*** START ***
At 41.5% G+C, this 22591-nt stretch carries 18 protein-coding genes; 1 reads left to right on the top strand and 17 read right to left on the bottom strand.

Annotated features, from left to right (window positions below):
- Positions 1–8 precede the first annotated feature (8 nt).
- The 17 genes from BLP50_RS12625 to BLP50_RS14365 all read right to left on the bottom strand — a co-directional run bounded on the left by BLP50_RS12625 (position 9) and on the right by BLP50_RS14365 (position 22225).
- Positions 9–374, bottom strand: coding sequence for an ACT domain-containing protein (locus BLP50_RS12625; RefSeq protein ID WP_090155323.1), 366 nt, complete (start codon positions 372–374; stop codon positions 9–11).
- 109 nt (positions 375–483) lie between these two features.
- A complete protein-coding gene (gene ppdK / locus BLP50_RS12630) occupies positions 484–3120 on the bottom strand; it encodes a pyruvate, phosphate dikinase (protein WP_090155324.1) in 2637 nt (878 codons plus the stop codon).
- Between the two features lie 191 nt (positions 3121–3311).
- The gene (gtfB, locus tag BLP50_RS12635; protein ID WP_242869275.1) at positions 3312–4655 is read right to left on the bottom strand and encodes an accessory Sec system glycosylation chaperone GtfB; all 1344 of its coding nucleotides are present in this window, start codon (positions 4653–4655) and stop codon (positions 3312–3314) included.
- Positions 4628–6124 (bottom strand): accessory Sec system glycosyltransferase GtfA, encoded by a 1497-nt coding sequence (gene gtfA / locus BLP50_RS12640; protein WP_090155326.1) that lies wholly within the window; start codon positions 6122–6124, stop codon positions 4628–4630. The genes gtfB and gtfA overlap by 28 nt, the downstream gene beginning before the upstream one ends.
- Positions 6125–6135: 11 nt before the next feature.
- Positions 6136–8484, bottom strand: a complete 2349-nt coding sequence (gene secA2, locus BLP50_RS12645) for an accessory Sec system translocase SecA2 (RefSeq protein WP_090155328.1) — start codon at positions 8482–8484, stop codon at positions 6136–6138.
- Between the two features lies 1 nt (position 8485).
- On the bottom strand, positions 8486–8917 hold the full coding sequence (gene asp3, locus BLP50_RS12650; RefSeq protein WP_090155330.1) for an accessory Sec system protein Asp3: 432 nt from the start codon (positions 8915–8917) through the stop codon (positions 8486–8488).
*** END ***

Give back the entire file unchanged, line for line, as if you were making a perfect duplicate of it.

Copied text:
At 41.5% G+C, this 22591-nt stretch carries 18 protein-coding genes; 1 reads left to right on the top strand and 17 read right to left on the bottom strand.

Annotated features, from left to right (window positions below):
- Positions 1–8 precede the first annotated feature (8 nt).
- The 17 genes from BLP50_RS12625 to BLP50_RS14365 all read right to left on the bottom strand — a co-directional run bounded on the left by BLP50_RS12625 (position 9) and on the right by BLP50_RS14365 (position 22225).
- Positions 9–374, bottom strand: coding sequence for an ACT domain-containing protein (locus BLP50_RS12625; RefSeq protein ID WP_090155323.1), 366 nt, complete (start codon positions 372–374; stop codon positions 9–11).
- 109 nt (positions 375–483) lie between these two features.
- A complete protein-coding gene (gene ppdK / locus BLP50_RS12630) occupies positions 484–3120 on the bottom strand; it encodes a pyruvate, phosphate dikinase (protein WP_090155324.1) in 2637 nt (878 codons plus the stop codon).
- Between the two features lie 191 nt (positions 3121–3311).
- The gene (gtfB, locus tag BLP50_RS12635; protein ID WP_242869275.1) at positions 3312–4655 is read right to left on the bottom strand and encodes an accessory Sec system glycosylation chaperone GtfB; all 1344 of its coding nucleotides are present in this window, start codon (positions 4653–4655) and stop codon (positions 3312–3314) included.
- Positions 4628–6124 (bottom strand): accessory Sec system glycosyltransferase GtfA, encoded by a 1497-nt coding sequence (gene gtfA / locus BLP50_RS12640; protein WP_090155326.1) that lies wholly within the window; start codon positions 6122–6124, stop codon positions 4628–4630. The genes gtfB and gtfA overlap by 28 nt, the downstream gene beginning before the upstream one ends.
- Positions 6125–6135: 11 nt before the next feature.
- Positions 6136–8484, bottom strand: a complete 2349-nt coding sequence (gene secA2, locus BLP50_RS12645) for an accessory Sec system translocase SecA2 (RefSeq protein WP_090155328.1) — start codon at positions 8482–8484, stop codon at positions 6136–6138.
- Between the two features lies 1 nt (position 8485).
- On the bottom strand, positions 8486–8917 hold the full coding sequence (gene asp3, locus BLP50_RS12650; RefSeq protein WP_090155330.1) for an accessory Sec system protein Asp3: 432 nt from the start codon (positions 8915–8917) through the stop codon (positions 8486–8488).